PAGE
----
A Whole New World for AB InBev, SABMiller

Combined brewers will be one of the largest consumer-products companies in the world

LONDON & LEUVEN, Belgium -- With an expected, major antitrust hurdle out of the way, the two largest beer companies in the world—Anheuser-Busch InBev and SAB Miller—are moving forward with plans to merge, with AB InBev shelling out an estimated $107 billion in the deal, announced Nov. 11.

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The terms of the formal proposal outlined Wednesday morning are identical to the last reported informal offer made in mid-October, evidence that a major sticking point was how to appease regulators in the United States; if brand ownership had been maintained as it stands today, it would have given the new company 70% of the U.S. beer market.

Rather than jump through regulatory hoops after an agreement was reached, AB InBev was proactive, requesting multiple deadline extensions for the proposal as it worked out the future of SABMiller’s share of U.S. venture MillerCoors with Molson Coors Brewing. Molson Coors has agreed to buy the 58% share of MillerCoors it doesn’t already own, to the tune of $12 billion, giving it rights to all of MillerCoors’ current beer brands in the United States and ownership of the Miller beer brand family globally.

Click here to read an analysis of Molson Coors’ end of the deal.

That leaves most of the rest of the world for “Newco,” the yet-to-be-named new company that AB InBev and SABMiller will become.

“This combination will create the world’s first truly global beer company, and one of the world’s largest consumer products companies,” AB InBev CEO Carlos Brito said in announcing the formal bid. “This provides more opportunities for consumers globally to taste and enjoy some of the best beers in the world.”

In general terms of the deal, agreed to by the boards of both Anheuser-Busch InBev SA/NV and SABMiller plc, each SABMiller shareholder will receive £44 (about $67 U.S.) in cash per share, although “partial share alternatives” are available as well, allowing shareholders who want to be owners in the new company to retain part of their investment.

SABMiller chairman Jan du Plessis, other than formally declining AB InBev's initial offer that he said "substantially undervalued" the company, had generally been quiet as negotiations progressed.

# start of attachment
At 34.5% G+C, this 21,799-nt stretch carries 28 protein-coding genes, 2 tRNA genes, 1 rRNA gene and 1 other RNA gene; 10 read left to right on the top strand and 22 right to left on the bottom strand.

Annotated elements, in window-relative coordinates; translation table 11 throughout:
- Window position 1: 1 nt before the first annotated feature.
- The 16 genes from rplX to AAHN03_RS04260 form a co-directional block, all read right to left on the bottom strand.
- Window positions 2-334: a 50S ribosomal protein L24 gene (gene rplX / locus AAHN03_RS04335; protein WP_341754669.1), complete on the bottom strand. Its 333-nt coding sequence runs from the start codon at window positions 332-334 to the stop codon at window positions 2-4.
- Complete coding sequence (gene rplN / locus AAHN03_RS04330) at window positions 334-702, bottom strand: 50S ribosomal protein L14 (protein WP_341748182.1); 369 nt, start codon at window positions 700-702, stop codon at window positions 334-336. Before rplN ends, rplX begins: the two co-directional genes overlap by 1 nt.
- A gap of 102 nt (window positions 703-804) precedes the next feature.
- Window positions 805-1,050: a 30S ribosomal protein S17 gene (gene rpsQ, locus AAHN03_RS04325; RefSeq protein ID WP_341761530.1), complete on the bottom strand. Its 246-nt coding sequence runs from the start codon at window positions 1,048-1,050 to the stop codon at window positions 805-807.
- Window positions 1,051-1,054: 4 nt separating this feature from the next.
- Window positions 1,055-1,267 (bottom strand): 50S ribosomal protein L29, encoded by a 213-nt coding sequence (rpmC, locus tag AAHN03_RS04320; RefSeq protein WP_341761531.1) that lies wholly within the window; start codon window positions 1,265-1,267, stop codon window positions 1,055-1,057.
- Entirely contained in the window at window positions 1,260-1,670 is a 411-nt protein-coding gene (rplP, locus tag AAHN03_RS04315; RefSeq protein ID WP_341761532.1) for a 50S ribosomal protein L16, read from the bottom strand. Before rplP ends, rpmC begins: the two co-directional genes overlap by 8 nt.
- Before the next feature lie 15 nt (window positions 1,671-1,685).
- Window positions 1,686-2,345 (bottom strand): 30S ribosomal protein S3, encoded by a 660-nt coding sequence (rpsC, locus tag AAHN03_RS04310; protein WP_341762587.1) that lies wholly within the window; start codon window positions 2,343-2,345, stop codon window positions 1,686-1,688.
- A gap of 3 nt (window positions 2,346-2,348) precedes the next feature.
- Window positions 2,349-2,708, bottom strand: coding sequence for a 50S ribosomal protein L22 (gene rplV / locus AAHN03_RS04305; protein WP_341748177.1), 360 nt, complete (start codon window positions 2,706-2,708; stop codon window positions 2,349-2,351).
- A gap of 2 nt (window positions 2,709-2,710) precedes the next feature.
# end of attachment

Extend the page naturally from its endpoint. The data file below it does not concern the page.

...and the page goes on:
Upon the announcement that a deal had been reached, he said, “SABMiller has an unmatched footprint in fast-growing developing markets, underpinned by our portfolio of iconic national and global brands. However, AB InBev's offer represents an attractive premium and cash return for our shareholders and secures earlier delivery of our long-term value potential, which is why the board of SABMiller has unanimously recommended AB InBev's offer.”

The deal will require regulatory permissions in several countries, most aggressively in the United States and China. Assuming those conditions can be met, the deal is expected to close in the second half of 2016.

"Our joint portfolio of complementary global and local brands would provide more choices for beer drinkers in new and existing markets around the world," Brito said. "Moreover, a combination of our two companies would allow us to make a greater and more positive impact on the communities in which we live and work, drawing on our shared commitment in this regard. It has long been our dream to build the best beer company, bringing people together for a better world, and we believe this combination represents a step change for our business and our journey towards achieving that goal.”

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